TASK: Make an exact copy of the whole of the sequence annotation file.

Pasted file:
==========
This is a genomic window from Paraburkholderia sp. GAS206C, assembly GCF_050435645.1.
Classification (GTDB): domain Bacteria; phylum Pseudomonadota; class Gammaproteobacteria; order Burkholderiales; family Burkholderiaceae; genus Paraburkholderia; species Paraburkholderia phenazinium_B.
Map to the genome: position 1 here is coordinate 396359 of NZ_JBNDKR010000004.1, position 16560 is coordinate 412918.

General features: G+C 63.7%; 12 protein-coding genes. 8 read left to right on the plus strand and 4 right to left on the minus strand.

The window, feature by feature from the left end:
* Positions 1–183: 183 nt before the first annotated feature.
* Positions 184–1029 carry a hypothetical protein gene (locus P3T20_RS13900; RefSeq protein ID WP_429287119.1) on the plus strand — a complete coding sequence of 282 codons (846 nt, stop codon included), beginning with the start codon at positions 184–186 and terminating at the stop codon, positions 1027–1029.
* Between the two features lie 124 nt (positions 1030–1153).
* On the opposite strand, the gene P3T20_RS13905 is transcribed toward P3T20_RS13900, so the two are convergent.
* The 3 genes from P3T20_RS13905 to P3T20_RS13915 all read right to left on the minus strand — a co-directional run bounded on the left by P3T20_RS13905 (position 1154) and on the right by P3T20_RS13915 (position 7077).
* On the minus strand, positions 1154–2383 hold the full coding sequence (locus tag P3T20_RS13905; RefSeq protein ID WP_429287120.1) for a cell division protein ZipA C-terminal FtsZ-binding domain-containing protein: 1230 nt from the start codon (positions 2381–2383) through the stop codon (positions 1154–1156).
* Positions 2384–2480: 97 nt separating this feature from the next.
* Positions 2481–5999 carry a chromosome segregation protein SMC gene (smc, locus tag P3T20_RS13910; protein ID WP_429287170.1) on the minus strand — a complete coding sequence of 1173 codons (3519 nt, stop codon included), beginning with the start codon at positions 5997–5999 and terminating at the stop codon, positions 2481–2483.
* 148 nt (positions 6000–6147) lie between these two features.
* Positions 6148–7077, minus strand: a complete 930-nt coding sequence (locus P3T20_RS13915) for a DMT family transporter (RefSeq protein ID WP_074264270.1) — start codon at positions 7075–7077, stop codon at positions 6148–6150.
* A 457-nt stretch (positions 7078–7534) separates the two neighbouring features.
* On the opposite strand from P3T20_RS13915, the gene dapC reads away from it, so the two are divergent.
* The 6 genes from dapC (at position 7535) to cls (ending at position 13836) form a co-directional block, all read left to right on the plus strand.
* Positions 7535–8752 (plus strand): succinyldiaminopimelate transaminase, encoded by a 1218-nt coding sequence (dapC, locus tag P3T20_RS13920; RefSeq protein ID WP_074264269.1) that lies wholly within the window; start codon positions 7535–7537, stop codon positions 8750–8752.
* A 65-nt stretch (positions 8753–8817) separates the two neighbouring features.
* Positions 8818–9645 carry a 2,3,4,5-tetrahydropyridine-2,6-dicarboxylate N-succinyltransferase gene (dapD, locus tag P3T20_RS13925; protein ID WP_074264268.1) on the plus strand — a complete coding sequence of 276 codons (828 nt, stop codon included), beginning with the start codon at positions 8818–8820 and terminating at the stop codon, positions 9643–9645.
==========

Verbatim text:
This is a genomic window from Paraburkholderia sp. GAS206C, assembly GCF_050435645.1.
Classification (GTDB): domain Bacteria; phylum Pseudomonadota; class Gammaproteobacteria; order Burkholderiales; family Burkholderiaceae; genus Paraburkholderia; species Paraburkholderia phenazinium_B.
Map to the genome: position 1 here is coordinate 396359 of NZ_JBNDKR010000004.1, position 16560 is coordinate 412918.

General features: G+C 63.7%; 12 protein-coding genes. 8 read left to right on the plus strand and 4 right to left on the minus strand.

The window, feature by feature from the left end:
* Positions 1–183: 183 nt before the first annotated feature.
* Positions 184–1029 carry a hypothetical protein gene (locus P3T20_RS13900; RefSeq protein ID WP_429287119.1) on the plus strand — a complete coding sequence of 282 codons (846 nt, stop codon included), beginning with the start codon at positions 184–186 and terminating at the stop codon, positions 1027–1029.
* Between the two features lie 124 nt (positions 1030–1153).
* On the opposite strand, the gene P3T20_RS13905 is transcribed toward P3T20_RS13900, so the two are convergent.
* The 3 genes from P3T20_RS13905 to P3T20_RS13915 all read right to left on the minus strand — a co-directional run bounded on the left by P3T20_RS13905 (position 1154) and on the right by P3T20_RS13915 (position 7077).
* On the minus strand, positions 1154–2383 hold the full coding sequence (locus tag P3T20_RS13905; RefSeq protein ID WP_429287120.1) for a cell division protein ZipA C-terminal FtsZ-binding domain-containing protein: 1230 nt from the start codon (positions 2381–2383) through the stop codon (positions 1154–1156).
* Positions 2384–2480: 97 nt separating this feature from the next.
* Positions 2481–5999 carry a chromosome segregation protein SMC gene (smc, locus tag P3T20_RS13910; protein ID WP_429287170.1) on the minus strand — a complete coding sequence of 1173 codons (3519 nt, stop codon included), beginning with the start codon at positions 5997–5999 and terminating at the stop codon, positions 2481–2483.
* 148 nt (positions 6000–6147) lie between these two features.
* Positions 6148–7077, minus strand: a complete 930-nt coding sequence (locus P3T20_RS13915) for a DMT family transporter (RefSeq protein ID WP_074264270.1) — start codon at positions 7075–7077, stop codon at positions 6148–6150.
* A 457-nt stretch (positions 7078–7534) separates the two neighbouring features.
* On the opposite strand from P3T20_RS13915, the gene dapC reads away from it, so the two are divergent.
* The 6 genes from dapC (at position 7535) to cls (ending at position 13836) form a co-directional block, all read left to right on the plus strand.
* Positions 7535–8752 (plus strand): succinyldiaminopimelate transaminase, encoded by a 1218-nt coding sequence (dapC, locus tag P3T20_RS13920; RefSeq protein ID WP_074264269.1) that lies wholly within the window; start codon positions 7535–7537, stop codon positions 8750–8752.
* A 65-nt stretch (positions 8753–8817) separates the two neighbouring features.
* Positions 8818–9645 carry a 2,3,4,5-tetrahydropyridine-2,6-dicarboxylate N-succinyltransferase gene (dapD, locus tag P3T20_RS13925; protein ID WP_074264268.1) on the plus strand — a complete coding sequence of 276 codons (828 nt, stop codon included), beginning with the start codon at positions 8818–8820 and terminating at the stop codon, positions 9643–9645.